And, it helped him to be part of the startup communities of Denver and Boulder. “There are so many opportunities to collaborate with other local founders, and I’ve both reached out to others and had them reach out to me to compare notes and share experiences quite often. I think that’s very unique, and it’s been very helpful to me in building Tilled.”
He also shares that what’s special about the startup culture in Denver is that everyone is focused on relationships. “Here there is a big emphasis on relationships and education, and more people are willing to pick up the phone and spend an hour with you explaining a concept or answering your questions. While it’s true that most of the larger funds are on the coasts, there are many early-stage funds here in Colorado that provide fuel for our entrepreneurial spirit and have helped to get some truly innovative companies off the ground.”
If there’s one thing Liz Giorgi knows, it’s this: the power of online media. In 2013, she founded and launched Mighteor, a production company that specialized in online video strategy, working with brands such as Facebook, General Mills and US Bank. During her time with Mighteor, she realized that brands often lack the resources to create stunning visual content quickly and cost-effectively.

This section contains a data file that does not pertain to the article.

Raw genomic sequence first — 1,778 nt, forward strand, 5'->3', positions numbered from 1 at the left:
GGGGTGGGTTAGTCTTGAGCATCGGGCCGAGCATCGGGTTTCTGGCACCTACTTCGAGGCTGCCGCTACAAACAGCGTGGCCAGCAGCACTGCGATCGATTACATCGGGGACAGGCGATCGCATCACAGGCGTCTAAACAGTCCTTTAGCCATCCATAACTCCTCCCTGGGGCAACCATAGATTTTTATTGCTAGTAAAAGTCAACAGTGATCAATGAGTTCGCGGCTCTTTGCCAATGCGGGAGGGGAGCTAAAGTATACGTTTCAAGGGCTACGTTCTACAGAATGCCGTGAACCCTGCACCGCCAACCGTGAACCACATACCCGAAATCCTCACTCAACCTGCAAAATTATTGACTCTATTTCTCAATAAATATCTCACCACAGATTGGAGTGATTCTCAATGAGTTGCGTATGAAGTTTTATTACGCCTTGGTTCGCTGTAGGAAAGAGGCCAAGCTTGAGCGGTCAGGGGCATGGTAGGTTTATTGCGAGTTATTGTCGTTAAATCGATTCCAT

To solve that problem, she and creative soulmate Hayley Anderson built and launched soona, the first virtual content creation platform for ecommerce and marketing. With soona, companies can create and plan a photo or video shoot entirely online, hiring photographers, videographers and models and directing the shoot all from their own desks.
Giorgi says, “At soona, our mission is to make quality content accessible to brands of all sizes. With the explosion of the ecommerce space in recent years, the competition for consumer attention is ramping up, and brands need professional, custom content that truly stands out. And that’s where we come in! The soona creative team leverages every idea about production we’ve gathered over the years to genuinely revolutionize content creation.”
One of the reasons Giorgi enjoys being an entrepreneur and startup founder in Denver, Colorado, is the culture. “Denver is one of the best places in the country to grow a business. With a thriving culture of innovation and entrepreneurship, it has a burgeoning startup and entrepreneurial scene that is encouraging, collaborative and generous. Supported by the entire business community, Denver features a diverse collection of companies, from early-stage entrepreneurs to established organizations, striving to make the world a better place.”